What an amazing start to the Cambridge Science Festival! This is the place that really has something for everyone. And what better way to start off the festivities than at the Science Carnival!
Every table had a pile of bright-eyed youngsters eagerly learning about robots, cells, and chemical reactions, among the many many other science topics. And let's not forget about the liquid nitrogen ice cream! But I must say the kicker for me was the Science of Circus performances with the amazing athletes from Simply Circus. Can I please run away and join the circus now?
On the topic of fantasy, I spent the evening imagining what the world would be like if some events in the history of science turned out differently. The extremely funny What if...? Alternative Histories of Science delved into the topics of phrenology, Wallaceism, and the luminiferous ether. Phrenology, the idea that we could determine different aspects of someone's personality based on the the shapes and dimensions of the skull, could have replaced modern-day neurobiology, and certainly would make job interviews a lot quicker! Perhaps that's why so many people in the 19th century wore top hats. People couldn't judge you by looking at your bald head!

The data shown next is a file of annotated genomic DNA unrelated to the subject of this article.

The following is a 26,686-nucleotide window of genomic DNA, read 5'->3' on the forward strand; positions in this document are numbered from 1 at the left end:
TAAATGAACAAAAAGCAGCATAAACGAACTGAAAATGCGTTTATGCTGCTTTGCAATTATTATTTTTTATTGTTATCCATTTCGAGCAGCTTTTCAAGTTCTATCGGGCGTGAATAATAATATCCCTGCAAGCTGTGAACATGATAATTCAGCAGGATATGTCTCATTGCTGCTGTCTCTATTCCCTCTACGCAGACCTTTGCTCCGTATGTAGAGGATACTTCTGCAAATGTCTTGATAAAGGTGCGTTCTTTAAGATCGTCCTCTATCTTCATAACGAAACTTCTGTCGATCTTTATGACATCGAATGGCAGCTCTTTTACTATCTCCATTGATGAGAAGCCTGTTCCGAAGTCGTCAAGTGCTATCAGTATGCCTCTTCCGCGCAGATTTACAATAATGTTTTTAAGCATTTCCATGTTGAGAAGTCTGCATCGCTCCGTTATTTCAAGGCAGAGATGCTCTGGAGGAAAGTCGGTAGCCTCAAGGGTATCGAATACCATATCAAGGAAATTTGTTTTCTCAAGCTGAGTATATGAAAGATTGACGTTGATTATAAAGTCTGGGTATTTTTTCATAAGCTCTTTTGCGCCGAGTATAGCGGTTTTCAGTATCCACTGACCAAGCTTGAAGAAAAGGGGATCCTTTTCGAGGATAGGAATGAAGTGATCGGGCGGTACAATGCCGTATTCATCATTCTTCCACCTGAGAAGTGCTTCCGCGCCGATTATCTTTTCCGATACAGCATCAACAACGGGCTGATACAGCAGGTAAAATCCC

A similarly interesting scientific notion was the existence of the ether, which was an all encompassing substance that acted as a medium for propagating light. It could also propagate other things, like thoughts. After some brainstorming, we came to the conclusion that the ether was like the Force, so perhaps we would all be re-enacting Star Wars movies now. Personally, I'd hope to be more like Empire Strikes Back than The Phantom Menace.
Somewhat less of a stretch, was Wallaceism. Why's that? Well because basically Alfred Russel Wallace DID discover evolution, but he was too low-born for anyone to listen to him. Enter Charles Darwin, rich party boy hot shot, who Wallace sent his work to in hopes of getting a publication, and out comes The Theory of Evolution by Natural Selection. My favourite part of the night? When Andrew Berry suggested Darwin was the Paris Hilton of his time. I sure hope none of Paris Hilton's ideas make their way into mainstream science.